In the next big phase in music history, we start to find more and more instrumental music. One thing it was particularly good at was providing music for dancing, but it also started by imitating the texture of vocal music. Here are two lute pieces, the first a dance:

This is a fantasia by Francesco da Milano that successfully copies the imitative counterpoint of the voice:

This second phase, where we find instrumental music finding its place and even dominating some genres, takes us up to around 1750. I haven't been using the traditional names, but the first phase is usually called Medieval and Renaissance music and the second, Baroque music. These terms can be a bit deceptive though. The thing to note is that the development of instrumental music came to the fore in this second phase and we find uniquely instrumental forms like the concerto developing. Composers now were often keyboard players or perhaps violinists like the great composer of concertos, Antonio Vivaldi. This is the Concerto in D major, RV 208:

This kind of rhythmic, accented music with lots of quick scales would be quite unsuitable for the voice, but perfect for the violin. Some of the greatest pieces of this phase combine voices and instruments to really spectacular effect. J. S. Bach was pretty much the master here. This is the opening chorus of the St. Matthew Passion, one of his greatest works:

The next phase is rather brief in comparison, stretching from around 1760 to around 1820, but pretty important nonetheless. I haven't mentioned opera, which deserves its own overview, but Italian opera buffa, with its clear and charming melodies and its bustling and energetic accompaniments was a major inspiration for the new instrumental (and vocal) style we call the "Classical Style" (after a book by Charles Rosen). This is the kind of music that is what most people think of when they think of Classical music. The trio of composers central to the style are Haydn, who largely invented it, Mozart, who wrote some of the most beautiful examples and Beethoven who moved it to an entirely new level. Let's have three samples. First, a symphony by Haydn, the Symphony No. 44 in E minor:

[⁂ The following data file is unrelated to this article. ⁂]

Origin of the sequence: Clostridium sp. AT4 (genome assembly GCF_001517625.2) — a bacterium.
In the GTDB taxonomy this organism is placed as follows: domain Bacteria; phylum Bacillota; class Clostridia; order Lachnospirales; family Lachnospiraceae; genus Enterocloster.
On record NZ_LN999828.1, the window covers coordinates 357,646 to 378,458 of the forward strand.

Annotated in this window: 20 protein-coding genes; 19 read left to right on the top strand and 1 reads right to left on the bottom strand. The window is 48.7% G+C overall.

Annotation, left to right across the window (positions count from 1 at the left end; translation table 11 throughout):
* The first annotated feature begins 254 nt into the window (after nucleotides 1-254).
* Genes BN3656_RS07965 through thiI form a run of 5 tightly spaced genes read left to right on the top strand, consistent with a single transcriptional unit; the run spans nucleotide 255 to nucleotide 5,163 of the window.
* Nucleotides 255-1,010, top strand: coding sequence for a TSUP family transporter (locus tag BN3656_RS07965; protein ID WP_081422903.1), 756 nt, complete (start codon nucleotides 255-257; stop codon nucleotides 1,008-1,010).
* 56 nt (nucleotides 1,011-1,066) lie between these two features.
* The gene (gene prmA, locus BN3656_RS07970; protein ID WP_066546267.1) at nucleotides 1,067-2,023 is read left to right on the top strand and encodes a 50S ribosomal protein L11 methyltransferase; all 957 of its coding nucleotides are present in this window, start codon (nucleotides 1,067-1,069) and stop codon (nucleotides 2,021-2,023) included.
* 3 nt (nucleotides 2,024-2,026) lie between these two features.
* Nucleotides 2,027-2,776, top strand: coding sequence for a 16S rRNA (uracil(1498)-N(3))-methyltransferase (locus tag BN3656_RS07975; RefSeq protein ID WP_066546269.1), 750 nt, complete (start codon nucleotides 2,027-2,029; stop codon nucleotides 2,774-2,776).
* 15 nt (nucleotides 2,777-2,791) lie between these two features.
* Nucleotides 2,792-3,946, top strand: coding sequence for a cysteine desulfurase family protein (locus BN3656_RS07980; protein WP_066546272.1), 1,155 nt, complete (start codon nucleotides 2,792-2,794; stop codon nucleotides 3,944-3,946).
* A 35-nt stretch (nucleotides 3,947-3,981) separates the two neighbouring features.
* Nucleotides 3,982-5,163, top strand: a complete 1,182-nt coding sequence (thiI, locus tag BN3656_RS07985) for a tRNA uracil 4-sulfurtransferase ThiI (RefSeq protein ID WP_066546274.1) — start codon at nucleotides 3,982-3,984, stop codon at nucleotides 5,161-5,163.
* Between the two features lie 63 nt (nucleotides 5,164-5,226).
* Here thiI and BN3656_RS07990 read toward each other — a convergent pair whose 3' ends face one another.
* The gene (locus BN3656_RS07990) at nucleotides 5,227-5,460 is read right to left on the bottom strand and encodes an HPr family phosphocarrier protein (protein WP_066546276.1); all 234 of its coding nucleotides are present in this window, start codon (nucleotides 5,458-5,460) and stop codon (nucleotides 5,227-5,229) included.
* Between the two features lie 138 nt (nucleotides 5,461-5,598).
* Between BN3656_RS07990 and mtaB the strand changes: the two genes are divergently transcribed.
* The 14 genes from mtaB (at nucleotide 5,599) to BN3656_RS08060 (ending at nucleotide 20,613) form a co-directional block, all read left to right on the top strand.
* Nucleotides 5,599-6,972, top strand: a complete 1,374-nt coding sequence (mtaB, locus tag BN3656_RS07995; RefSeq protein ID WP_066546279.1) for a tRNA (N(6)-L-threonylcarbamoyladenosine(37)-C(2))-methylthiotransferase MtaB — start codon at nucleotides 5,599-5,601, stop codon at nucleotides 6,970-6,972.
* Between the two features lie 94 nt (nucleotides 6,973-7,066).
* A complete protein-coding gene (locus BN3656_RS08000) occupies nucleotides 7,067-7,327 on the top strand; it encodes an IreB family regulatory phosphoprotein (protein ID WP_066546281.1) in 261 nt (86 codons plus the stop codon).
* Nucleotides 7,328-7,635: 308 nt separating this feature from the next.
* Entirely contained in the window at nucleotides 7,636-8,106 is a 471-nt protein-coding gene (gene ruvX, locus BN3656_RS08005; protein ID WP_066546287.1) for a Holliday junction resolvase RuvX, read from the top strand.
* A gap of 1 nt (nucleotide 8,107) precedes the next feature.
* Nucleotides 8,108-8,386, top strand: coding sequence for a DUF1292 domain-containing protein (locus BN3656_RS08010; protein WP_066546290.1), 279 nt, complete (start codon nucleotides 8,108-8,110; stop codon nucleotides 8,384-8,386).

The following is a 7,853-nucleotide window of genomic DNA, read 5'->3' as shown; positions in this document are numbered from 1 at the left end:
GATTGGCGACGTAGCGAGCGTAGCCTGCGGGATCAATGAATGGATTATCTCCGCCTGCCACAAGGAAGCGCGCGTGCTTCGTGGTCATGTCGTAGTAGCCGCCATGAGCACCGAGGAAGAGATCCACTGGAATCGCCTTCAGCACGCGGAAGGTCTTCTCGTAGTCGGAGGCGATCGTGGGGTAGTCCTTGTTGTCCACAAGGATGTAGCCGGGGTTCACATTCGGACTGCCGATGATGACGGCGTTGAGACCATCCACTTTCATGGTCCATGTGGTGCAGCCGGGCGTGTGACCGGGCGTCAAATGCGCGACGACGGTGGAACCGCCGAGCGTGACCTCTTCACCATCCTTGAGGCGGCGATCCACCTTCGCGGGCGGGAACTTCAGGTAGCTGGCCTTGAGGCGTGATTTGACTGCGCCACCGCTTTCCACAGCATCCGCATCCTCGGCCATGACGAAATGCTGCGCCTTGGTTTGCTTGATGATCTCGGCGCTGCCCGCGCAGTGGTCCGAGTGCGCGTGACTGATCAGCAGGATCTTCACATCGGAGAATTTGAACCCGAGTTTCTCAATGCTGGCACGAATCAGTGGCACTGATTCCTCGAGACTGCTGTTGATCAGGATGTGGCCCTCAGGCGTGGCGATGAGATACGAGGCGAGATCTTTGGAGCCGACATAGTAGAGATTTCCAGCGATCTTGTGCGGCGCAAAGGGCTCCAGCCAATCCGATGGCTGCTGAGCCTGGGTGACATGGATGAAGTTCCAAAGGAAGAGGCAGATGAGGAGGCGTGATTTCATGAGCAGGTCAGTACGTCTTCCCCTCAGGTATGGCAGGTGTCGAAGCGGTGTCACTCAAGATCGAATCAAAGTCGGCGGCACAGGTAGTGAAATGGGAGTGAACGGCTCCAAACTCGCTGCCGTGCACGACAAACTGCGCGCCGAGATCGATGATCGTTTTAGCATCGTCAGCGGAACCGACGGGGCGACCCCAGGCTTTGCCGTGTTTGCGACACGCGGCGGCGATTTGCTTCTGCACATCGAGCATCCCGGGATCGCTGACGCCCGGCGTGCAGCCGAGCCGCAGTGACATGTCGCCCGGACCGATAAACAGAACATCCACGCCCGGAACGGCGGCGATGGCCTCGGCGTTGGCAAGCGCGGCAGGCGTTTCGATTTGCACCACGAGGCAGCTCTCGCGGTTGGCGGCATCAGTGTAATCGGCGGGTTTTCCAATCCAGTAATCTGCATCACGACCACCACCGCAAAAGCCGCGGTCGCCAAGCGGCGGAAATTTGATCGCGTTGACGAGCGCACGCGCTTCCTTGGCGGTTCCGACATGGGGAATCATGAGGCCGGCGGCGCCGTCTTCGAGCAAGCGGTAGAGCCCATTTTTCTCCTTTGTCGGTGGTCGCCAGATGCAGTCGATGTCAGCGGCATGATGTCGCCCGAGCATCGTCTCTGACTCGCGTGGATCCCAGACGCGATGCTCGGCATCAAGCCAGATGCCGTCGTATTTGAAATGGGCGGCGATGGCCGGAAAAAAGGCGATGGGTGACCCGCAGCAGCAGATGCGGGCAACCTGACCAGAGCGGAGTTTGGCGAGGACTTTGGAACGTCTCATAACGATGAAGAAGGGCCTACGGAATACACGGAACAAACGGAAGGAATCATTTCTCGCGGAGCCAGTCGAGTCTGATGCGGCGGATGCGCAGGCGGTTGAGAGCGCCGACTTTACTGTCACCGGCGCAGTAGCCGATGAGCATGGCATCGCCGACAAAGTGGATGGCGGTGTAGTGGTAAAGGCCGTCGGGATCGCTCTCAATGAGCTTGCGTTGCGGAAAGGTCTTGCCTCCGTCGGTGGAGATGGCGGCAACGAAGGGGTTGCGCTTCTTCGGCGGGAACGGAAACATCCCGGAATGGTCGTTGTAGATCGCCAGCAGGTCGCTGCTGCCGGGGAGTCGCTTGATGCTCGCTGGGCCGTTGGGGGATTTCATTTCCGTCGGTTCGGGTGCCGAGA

I think you can hear a new flexibility and fluidity in both the harmony and the rhythms that expressively support the clean-cut melodies. Mozart added his own unique charm to the style and brought the keyboard concerto to its first flourishing. Here is the Concerto No. 18 in B flat major:

While Beethoven wrote some great concertos and even greater symphonies, his sonatas for piano are even more numerous and just as remarkable. This is the Sonata in E major, op. 109:

As I said, that takes us up into the 1820s so this post has an overview of the first 800 years of music history. I will save the next 200 years for the next post!


Ken Fasano said...

Have you considered writing a book on this subject, something that could be read by a non-specialist but which would be interesting to a specialist?

Bryan Townsend said...

I have thought about it, but I'm not sure I have time at the moment.

Marc Puckett said...

Today's the vigil of the feast of St John the Baptist, and the Liturgy includes the hymn Ut queant laxis, which is traditionally the vehicle used by Guido to denominate the notes in his scale:

Ut queant laxis
resonare fibris,
Mira gestorum
famuli tuorum,
Solve polluti
labii reatum,
Sancte Ioannes....

Bryan Townsend said...

Thanks, Marc! I did a whole post on our friend Guido of Arezzo and talked about this piece in particular: